Joshua is the founder and CEO of Industrial Logic, a pioneering Extreme Programming/Lean consultancy that radically improves the software development capabilities of organizations around the globe.

In the mid-1990s, Joshua was among a small community of “lightweight methods” practitioners experimenting with better ways of developing software. Since then, he’s helped thousands of people across hundreds of organizations learn better ways of making software. Today, he leads an effort to modernize Agile by removing outdated practices and leveraging the best of what the software community and other industries have learned about achieving awesome results.

Joshua is an international speaker and author of the best-selling, Jolt Cola-award-winning book, Refactoring to Patterns, numerous Agile eLearning courses, and popular articles like Anzeneering, Sufficient Design and Stop Using Story Points.

Vasco Duarte on what #NoEstimates means for Agile

The #NoEstimates hashtag has been very active on twitter, and many people in the Agile community are pitching in with their thoughts. But what is #NoEstimates about for the author of the first #NoEstimates book? What can we learn from Vasco’s journey that led him to find #NoEstimates? Join us for this active and passionate conversation between Gunther and Vasco.

About Gunther Verheyen

Gunther left consulting in 2013 to partner with Ken Schwaber, Scrum co-creator, at Scrum.org. He represented Ken and Scrum.org in Europe. Gunther left Scrum.org in 2016 to continue his journey of Scrum as an independent Scrum Caretaker. Gunther believes that Scrum – the most applied software development framework – will not only increase the value that software delivers to organizations but is also a way to re-humanise the workplace for people.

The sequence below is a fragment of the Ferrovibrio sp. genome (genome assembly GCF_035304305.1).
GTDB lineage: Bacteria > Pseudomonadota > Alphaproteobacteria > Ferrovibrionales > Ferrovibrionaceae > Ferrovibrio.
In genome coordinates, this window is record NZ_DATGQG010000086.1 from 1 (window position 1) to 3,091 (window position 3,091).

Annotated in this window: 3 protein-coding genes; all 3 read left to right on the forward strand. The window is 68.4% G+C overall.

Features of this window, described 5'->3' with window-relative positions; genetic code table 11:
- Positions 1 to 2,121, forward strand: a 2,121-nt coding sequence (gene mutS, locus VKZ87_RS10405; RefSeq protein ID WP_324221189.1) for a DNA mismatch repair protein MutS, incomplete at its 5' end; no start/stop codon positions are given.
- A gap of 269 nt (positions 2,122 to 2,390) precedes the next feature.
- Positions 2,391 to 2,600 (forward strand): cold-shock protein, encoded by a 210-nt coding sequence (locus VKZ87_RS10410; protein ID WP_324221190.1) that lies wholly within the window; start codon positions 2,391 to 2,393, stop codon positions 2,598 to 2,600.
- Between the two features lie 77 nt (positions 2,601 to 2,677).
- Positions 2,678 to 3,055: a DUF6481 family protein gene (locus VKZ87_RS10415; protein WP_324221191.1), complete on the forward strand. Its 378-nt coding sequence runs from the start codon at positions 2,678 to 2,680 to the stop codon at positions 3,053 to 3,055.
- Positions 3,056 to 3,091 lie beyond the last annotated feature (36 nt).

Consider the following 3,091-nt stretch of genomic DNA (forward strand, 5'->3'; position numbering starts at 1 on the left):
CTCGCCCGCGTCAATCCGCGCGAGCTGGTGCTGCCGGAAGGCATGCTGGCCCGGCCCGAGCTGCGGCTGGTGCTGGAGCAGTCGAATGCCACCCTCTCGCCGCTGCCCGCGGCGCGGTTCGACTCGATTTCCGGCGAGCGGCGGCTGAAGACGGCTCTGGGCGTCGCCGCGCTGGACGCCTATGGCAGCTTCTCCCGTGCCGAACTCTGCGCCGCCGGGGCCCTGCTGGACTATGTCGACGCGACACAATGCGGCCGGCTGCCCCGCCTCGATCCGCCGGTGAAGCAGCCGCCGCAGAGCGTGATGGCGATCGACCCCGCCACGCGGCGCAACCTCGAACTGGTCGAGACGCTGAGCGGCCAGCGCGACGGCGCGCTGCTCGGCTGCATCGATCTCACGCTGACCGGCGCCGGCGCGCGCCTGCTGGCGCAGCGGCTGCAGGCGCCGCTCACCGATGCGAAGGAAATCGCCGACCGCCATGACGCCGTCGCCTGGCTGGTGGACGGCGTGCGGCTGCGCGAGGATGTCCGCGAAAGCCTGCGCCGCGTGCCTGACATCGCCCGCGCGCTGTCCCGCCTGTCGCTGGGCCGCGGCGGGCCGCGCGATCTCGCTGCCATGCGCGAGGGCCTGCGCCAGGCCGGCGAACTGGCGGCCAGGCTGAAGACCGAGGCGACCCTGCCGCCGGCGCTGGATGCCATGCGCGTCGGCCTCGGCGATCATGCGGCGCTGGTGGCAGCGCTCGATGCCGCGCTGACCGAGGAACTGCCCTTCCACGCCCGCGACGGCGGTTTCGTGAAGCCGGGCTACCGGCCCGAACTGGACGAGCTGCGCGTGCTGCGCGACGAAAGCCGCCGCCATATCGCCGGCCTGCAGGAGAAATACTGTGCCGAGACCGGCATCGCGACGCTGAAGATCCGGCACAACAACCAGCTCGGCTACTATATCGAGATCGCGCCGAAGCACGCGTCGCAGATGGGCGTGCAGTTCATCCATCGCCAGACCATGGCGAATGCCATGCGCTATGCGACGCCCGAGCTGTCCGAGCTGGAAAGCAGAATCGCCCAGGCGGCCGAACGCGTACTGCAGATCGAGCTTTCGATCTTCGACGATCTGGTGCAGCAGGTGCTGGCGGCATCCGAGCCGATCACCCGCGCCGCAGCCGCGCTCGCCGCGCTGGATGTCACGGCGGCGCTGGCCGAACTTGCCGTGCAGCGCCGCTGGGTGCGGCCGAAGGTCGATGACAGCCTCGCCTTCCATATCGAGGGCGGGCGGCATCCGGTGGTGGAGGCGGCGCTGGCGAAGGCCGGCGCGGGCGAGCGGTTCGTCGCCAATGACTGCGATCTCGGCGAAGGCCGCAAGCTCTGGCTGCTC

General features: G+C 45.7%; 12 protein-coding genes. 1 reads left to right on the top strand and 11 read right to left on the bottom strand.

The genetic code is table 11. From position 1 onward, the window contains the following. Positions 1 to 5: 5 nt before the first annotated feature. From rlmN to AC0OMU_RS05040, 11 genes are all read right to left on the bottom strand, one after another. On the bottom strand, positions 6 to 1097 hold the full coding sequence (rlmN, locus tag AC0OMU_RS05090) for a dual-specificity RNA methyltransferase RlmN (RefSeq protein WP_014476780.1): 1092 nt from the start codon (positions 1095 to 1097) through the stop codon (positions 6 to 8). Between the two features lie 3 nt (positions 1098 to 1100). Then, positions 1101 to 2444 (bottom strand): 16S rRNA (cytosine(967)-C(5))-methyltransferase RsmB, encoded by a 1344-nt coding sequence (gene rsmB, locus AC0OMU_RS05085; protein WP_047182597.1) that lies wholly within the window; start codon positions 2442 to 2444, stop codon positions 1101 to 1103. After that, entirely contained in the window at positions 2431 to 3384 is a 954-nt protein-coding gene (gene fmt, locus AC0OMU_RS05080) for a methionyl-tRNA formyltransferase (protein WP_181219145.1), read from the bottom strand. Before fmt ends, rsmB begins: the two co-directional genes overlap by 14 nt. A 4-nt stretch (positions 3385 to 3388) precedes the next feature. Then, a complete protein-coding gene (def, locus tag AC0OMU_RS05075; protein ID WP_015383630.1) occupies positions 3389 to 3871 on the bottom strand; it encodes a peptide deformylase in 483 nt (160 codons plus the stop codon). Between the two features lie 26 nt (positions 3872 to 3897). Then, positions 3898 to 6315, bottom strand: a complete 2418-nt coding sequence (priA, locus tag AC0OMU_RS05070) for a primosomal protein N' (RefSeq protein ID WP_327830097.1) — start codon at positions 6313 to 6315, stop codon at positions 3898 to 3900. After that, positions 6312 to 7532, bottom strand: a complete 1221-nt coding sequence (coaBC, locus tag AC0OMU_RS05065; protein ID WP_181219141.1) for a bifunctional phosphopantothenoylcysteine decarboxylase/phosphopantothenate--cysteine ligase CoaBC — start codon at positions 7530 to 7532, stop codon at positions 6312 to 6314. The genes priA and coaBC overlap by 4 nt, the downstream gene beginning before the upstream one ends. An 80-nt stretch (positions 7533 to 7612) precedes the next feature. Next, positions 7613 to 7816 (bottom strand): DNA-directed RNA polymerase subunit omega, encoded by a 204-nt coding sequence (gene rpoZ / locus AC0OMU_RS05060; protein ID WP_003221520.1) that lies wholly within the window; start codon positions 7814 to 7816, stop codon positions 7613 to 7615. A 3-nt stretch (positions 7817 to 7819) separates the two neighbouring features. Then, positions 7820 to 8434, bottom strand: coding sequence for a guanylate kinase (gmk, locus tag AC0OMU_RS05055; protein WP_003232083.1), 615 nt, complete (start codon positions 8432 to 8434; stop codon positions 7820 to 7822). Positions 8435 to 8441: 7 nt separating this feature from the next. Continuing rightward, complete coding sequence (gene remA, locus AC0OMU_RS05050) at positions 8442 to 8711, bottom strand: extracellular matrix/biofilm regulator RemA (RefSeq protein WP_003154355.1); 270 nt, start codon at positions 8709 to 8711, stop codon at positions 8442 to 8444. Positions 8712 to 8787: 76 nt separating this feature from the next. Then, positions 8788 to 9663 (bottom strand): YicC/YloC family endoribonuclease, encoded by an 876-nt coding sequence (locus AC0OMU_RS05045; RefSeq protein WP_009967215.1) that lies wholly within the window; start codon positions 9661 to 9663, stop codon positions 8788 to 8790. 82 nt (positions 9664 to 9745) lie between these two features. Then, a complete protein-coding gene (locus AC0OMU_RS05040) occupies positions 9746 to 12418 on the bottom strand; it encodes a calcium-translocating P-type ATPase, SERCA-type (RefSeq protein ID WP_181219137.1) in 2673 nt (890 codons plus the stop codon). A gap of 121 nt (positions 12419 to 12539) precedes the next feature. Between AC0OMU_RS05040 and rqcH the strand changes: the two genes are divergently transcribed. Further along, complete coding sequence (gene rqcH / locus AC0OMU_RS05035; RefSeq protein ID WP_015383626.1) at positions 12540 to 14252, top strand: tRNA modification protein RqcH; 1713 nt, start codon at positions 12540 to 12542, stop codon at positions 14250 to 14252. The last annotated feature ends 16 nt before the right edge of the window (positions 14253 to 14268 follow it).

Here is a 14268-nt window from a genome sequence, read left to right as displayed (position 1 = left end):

Gunther is co-creator to Agility Path and the Nexus framework for Scaled Professional Scrum.

You can link with Gunther Verheyen on LinkedIn and connect with Gunther Verheyen on Twitter.

Gunther Verheyen on the success that comes from the left side of the Agile Manifesto

Is your organization shifting to the left of the Agile Manifesto? Even if the minimal unit of success for the Scrum Master might be the team, and the Sprint. The overall goal for us should be to enable agility at the organizational level. How do we do that? Listen in on Gunther’s views on organizational change.

About Gunther Verheyen

Gunther left consulting in 2013 to partner with Ken Schwaber, Scrum co-creator, at Scrum.org. He represented Ken and Scrum.org in Europe. Gunther left Scrum.org in 2016 to continue his journey of Scrum as an independent Scrum Caretaker.

He calls himself a connector, writer, speaker, humaniser. Gunther assists, serves, advices teams, individuals and executives.

Gunther believes that Scrum – the most applied software development framework – will not only increase the value that software delivers to organizations but is also a way to re-humanise the workplace for people. Gunther likes to inspire individuals, teams, departments, and organizations to realize their potential.

Beyond Scrum, Gunther is all about his family, life, books, and music. He communicates in Dutch and in English. Gunther is co-creator to Agility Path and the Nexus framework for Scaled Professional Scrum.

You can link with Gunther Verheyen on LinkedIn and connect with Gunther Verheyen on Twitter.